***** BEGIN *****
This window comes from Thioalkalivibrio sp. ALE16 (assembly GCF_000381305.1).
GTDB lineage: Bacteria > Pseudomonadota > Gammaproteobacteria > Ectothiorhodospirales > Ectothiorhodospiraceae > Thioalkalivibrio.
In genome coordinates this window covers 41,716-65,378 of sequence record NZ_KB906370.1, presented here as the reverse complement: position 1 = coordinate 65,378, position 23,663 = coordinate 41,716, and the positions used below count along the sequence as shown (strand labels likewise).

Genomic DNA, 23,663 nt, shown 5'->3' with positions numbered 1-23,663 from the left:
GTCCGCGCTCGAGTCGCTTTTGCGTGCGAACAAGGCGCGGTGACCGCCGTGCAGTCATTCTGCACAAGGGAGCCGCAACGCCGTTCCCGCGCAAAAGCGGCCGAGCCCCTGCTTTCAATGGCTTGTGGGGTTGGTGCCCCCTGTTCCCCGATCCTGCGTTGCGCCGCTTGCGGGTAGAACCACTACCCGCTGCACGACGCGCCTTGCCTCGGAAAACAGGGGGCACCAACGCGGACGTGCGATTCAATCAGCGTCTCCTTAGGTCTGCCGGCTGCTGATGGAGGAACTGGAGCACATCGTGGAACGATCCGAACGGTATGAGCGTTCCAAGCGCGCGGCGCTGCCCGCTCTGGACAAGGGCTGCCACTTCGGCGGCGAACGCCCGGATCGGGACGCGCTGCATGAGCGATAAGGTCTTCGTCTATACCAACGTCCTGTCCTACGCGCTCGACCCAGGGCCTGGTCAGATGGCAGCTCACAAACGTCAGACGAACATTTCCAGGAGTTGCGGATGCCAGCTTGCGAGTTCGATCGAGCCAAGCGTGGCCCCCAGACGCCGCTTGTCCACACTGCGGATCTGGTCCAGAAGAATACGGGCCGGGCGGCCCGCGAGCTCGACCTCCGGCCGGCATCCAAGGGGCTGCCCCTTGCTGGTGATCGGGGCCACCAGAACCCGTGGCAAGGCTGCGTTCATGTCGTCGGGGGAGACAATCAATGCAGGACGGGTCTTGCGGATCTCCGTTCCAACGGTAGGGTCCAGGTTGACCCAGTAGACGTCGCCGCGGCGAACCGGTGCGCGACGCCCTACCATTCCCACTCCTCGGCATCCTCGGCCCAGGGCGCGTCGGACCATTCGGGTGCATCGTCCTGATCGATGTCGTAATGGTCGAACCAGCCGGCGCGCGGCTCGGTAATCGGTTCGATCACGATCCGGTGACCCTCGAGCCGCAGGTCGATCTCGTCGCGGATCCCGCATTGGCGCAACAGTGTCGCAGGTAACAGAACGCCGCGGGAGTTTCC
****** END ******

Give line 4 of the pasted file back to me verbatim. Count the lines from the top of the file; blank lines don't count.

Genomic DNA, 23,663 nt, shown 5'->3' with positions numbered 1-23,663 from the left: